Q: children’s communication device

I’m doing a research degree in industrial design field, I was wondering if anyone had any interesting ideas for children’s communication device design?

see simpsons episode regarding baby translator…

Thanks for your contribution, JGray. baby translator–the following one, right? That’s really smart.

But my focus group is tweens (ages 8 to 12), the project aim to further research how tweens communicate with each other and their parents; discuss how the mobile company’s current line of products may or may not work for that audience…thus investigate possible developments of a mobile communication device for tweens over the next five to ten years.

I was wondering most existing tweens(8 to 12 yrs) communication devices (mainly mobile phones) treat tweens with less respect: to modify something already work for adults, for example making a mobile phone that is smaller and easier for children to operate. Most existing tweens mobile phones seem noisy colors, big buttons and typical rectangle phone shapes, are these important for children?

they are tweens, typified by quickly changing tastes and opinions followed by teens wiich is the same but with mood swings and pimples. They are such a moving target why tool up for something that may/may not hit and if so has a life span as long as a mayfly.

You are right, zippyflounder. Before I started this project, I thought it might be an interesting challenge. turned out, It’s actually a tough challenge.

goin to be a pisscutter steph, you might look into a core unit with “skins” or over sleaves that can be run up fast and cheap. If the full graphic system like the i phone wasnt so dang expensive it would be your logical answer in that its apperance is all software. You might look into electonic ink, a black and white flex display thats comming on strong but then again kids are about colors and noise. If you want off the wall, how about a kit of “puddy” that they can apply to the case and bake (low temp) to decorage the beasty, re heat to strip it off…and people say i have no imagination :slight_smile:

I recommend talking to a few kids of various ages and engaging in participatory design exercises. And don’t forget the parents!

When I first saw (proprietary) research on kids & mobiles, I was surprised and inspired by the possibilities. Style is only a small part of the equation.

much appreciated! Thank you for all advices.

zippyflounder I am not sure i am totally understand what you mean about “puddy” idea. do you talking about phone stickers? http://www.strapya.com/index.html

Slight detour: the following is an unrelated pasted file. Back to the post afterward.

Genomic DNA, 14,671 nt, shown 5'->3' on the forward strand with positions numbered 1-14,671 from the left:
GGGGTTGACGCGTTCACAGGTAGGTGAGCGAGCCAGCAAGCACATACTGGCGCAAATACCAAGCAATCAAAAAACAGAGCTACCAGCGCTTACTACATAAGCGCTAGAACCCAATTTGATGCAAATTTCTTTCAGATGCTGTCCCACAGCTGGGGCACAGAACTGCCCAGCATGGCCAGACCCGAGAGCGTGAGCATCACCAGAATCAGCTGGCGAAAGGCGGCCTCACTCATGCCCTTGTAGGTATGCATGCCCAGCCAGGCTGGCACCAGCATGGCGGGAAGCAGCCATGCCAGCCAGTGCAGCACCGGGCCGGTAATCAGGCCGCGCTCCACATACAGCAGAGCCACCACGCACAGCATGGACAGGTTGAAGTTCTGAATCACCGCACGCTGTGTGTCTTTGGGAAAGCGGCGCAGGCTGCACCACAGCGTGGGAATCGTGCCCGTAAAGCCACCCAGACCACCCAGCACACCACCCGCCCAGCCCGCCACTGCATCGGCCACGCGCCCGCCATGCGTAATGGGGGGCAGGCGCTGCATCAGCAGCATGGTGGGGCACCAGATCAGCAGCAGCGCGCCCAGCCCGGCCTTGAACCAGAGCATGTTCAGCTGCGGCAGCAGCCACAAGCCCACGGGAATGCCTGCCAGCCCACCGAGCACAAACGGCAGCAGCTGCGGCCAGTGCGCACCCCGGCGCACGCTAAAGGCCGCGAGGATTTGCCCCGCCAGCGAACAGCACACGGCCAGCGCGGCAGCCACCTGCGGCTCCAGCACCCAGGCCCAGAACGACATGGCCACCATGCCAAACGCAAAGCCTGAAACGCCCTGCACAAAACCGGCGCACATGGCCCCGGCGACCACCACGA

I was thinking my outcomes might be wearable mobile device or high-tech jewellery, maybe. Boring again!

cg, I totally agree with your approach, and I also agree with “Style is only a small part of the equation”, but there is always one question around me: for hign-tech product, how much can industrial designer contribute?

Any advice is appreciated.

Not sickers, putty as in clay or other hand moldable materials. the analog would be 3d stickers though. With the rapid change in this markets deisres and its reagionalty (not to mention its now viral nature) the core tech must be as felxiable as possiable and the style is mutateable by the “customer”.

This is a timely question. Market forces are demanding maturation in product design. If Industrial Design was the answer to the Industrial Revolution, what then is ID the answer to now?

Dan Formosa from SmartDesign says "Design is at the crossroads. Design is going to be owned by the profession that understands people. Designers need to redirect their focus, from products to people, or forfeit their right to control design."


Look at how and why IDEO has evolved beyond ID.
Look at how “Design 2.0” will change us all.
Look at the rise of the “D School” and how what they’re teaching varies from the traditional ID education.
Look at how Magazines like BusinessWeek and FastCompany write about Design and Innovation interchangeably. Or what Tom Peters writes about Design from a business perspective.
Look at Apple: When people talk about their design, what are they really talking about?

So in answer to your question, I would say, don’t look at the world through the “definition of ID lens” and recognize what you as a designer can really offer. Designers should step up and “own the user experience” because if they don’t, who will?

all true, and given that i hae been doing the inperson “santa clause” style of design for over 25 years…guess what…i am considerd passe’ :laughing:

G’day! It’s so nice to see such brilliant answers in the fresh morning. I learned a lot from you guys, Thanks! :smiley: